The Toughest Footrace on the Planet
Keith Petersons Six-Day Run Through the Sahara Desert with Oh, About 700 Other Runners at the Marathon des Sables.

With tortured cinematic visions of "Beau Geste" or "Lawrence of Arabia" swirling in their sun-baked heads, a select elite of the world's best ultrarunners convene each April in Morocco to compete in the six-day, 150-mile, self-supported Marathon des Sables. Translation: it means sand marathon, and it naturally takes place in a hot, desolate slice of the Sahara Desert near the village of Ourzazete. It's race organized by the French, and well, the French have their own Gallic way of administering pain and suffering. Each contestant must carry his or her own food, though race officials will provide each ultrarunner a daily ratio of nine liters of water. That's little over two gallons per diem, in heat that can reach 120 degrees Farenheit, over terrain that ranges from foot-numbing, rock-encrusted dry lake beds to towering 300-foot sand dunes known as ergs. Each night, racers bed down in portable Berber tents.

It takes a special breed of endurance athlete to consider competing here. Last spring, Keith Peterson, 45, of Portland, Oregon, took on the gritty challenge. Peterson is also the founder, president, and CEO of publicly traded Phoenix Gold, one of the leading American manufacturers of electronics, speakers and accessories for the car, home and professional covering the markets of audio, video and home theater. Keith started the company in his basement in 1985, and today it employs around 200 people in a 155,000 square feet facility.

Q: Just how hard was this race compared to other athletic challenges in your life?

Keith Peterson: To date, the Marathon des Sables race was the most difficult athletic challenge that I have done in my life.The footrace was tough, but it was the desolate environment and the conditions in which we had to live and compete that made the athletic challenge much more difficult-not to mention the 20 pounds of gear I started with in my pack. After several days of running and/or walking in the heat, the wind, the sand and the sandstorms, it put a toll on you by the end of each day. It was amazing, however, that you were ready to go each morning and feel really strong.

Q: What is it like to run on sand dunes?

KP: It's difficult at best. Those bloody sand dunes that never ended. It was extremely difficult to run in the dunes, in fact, on the major dune day my knee, which I had bruised during training, was quite painful again. I chose to take it easy this day and it paid off for my knee! I was, however, running painfully close to the cutoff time by the end of the day… I had to make it and I refused to be classified as DNF (Did Not Finish).I picked up the pace and started running some nine miles from the finish. For some reason, I was able to run without experiencing pain in my knee and continued running the entire distance while chanting "faster, faster". I made the cutoff time with time to spare and walked absolutely beaming back to the tent.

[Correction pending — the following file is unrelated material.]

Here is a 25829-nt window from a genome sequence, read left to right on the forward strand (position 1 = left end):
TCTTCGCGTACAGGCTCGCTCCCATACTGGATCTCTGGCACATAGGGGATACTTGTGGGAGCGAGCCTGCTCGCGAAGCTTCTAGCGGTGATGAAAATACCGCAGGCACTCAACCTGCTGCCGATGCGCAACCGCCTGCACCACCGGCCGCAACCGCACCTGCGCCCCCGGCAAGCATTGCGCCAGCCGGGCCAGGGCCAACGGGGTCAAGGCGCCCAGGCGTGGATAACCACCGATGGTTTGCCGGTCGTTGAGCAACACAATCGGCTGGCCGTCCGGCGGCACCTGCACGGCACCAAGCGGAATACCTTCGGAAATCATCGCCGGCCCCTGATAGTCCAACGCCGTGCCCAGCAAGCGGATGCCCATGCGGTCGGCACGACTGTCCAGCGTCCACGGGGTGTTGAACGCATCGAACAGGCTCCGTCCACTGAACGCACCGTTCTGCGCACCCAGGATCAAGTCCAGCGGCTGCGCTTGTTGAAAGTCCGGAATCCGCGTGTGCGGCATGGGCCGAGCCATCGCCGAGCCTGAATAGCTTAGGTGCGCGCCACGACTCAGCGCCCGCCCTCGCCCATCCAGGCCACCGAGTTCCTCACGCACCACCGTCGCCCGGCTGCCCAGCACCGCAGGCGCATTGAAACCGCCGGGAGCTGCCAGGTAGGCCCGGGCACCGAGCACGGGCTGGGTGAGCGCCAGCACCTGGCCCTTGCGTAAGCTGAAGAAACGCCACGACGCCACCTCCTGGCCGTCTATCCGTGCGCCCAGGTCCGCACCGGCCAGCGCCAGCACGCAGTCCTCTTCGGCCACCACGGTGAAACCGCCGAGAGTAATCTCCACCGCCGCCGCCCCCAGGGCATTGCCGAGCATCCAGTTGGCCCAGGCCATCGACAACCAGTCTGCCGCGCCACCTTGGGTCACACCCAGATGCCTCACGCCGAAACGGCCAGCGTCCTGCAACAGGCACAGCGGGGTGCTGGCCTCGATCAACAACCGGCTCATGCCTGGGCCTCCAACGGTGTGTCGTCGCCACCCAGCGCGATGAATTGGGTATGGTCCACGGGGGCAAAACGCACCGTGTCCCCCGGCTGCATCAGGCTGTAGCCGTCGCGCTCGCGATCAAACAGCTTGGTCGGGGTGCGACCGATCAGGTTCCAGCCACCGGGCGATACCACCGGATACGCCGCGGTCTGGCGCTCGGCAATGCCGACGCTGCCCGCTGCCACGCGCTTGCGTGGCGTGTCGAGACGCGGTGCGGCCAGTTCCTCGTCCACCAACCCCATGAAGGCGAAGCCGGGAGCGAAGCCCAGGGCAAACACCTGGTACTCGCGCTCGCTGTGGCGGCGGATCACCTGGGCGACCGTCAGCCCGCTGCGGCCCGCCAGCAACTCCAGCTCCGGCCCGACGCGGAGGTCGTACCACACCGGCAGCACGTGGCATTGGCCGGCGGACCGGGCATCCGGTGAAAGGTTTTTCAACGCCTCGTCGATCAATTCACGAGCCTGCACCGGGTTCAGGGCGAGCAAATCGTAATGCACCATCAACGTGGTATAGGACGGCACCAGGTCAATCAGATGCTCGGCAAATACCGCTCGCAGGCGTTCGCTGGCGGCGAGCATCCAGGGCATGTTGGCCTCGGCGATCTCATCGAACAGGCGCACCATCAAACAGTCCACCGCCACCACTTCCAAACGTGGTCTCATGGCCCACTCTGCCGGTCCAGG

Q: How did you prepare yourself for the heat?

KP:I have lived most of my life in either New England or the Pacific Northwest. These climates do not prepare you for the heat I would experience in Morocco. During my training schedule, I had two four- day 80-100 mile training runs in Patagonia, Arizona near the Mexican border in January and February with 90 degree temperatures and one two- day training run in the sand dunes near Blythe, California. These were extremely helpful, however, the real difference came from my experiences in adventure racing, which prepared me for dealing with hydration, nutrition and various adversities while constantly moving forward.

Q: Did you ever get lost during the race? What about other racers? What happens if you are forced to quit in the middle of nowhere.

KP: I never had the misfortune of being lost. That is not say I didn't double check the course book at various times and compare the terrain! There was, however, many dropouts during the long day in the dunes. Racers are required to carry emergency flairs. And the fireworks day started in the dunes. It was amazing the numbers of racers who were going down around midday. Flares were rocketing all around us- in front, behind,and far to the side of us. We came across several French racers who were wrapped in space blankets and a couple of Brits who answered, "we're shattered," just as they launched their flares. Unfortunately, the instructions on how to use the flares were missing and he pulled the launch cord straight down instead of to the side. He ended up with a severely burned right hand. By this time, the helicopter was flying in medics and flying out the really tough cases. It reminded me of the opening scenes of "MASH." Later, the following day, the hottest day of all, more racers were dropping out while scores were being re-hydrated right on the course by the medics. Remember you only get IV (intravenous feeding) of these before you are disqualified.

Q: What about your food and drink? How did you manage?

KP:I was surprised that I never run into a shortage of water considering the amount of water I drink in a normal day at home. The water rationing stations were set up just as I was on my last few ounces of liquid. While running I carried bottles of Gatorade, plain water and/or a bottle of highly concentrated salt and potassium with sugar free Kool-Aid (Nutra-Sweet) mixed together which masked the highly salty mixture, allowing you to drink it. In prior races, I have found this to be very beneficial especially in hot conditions. After finishing the race each day, I consumed 12 ounces of water with a half a cup of Endurox R4 mixture. This replenished all the minerals and electrolytes that I lost during the day. I tell you, that made a difference.I swear by this product.Trail food consisted of Clif Bars, Gu, Ahi Jerky from Trader Joe's, cashew nuts, cheese crackers and the occasional Pop-Tart and dried fFruit. Breakfast consisted of oatmeal with nuts/dried fruit and Swiss Miss Chocolate mixed with water. Dinner was typically a very edible range of Mountain House delights, ranging from pasta primavera to enchiladas or Ramen Noodles.

Q: What was it like after each day of racing? How is it sleeping with dirty, sweaty strangers in a Berber tent each night?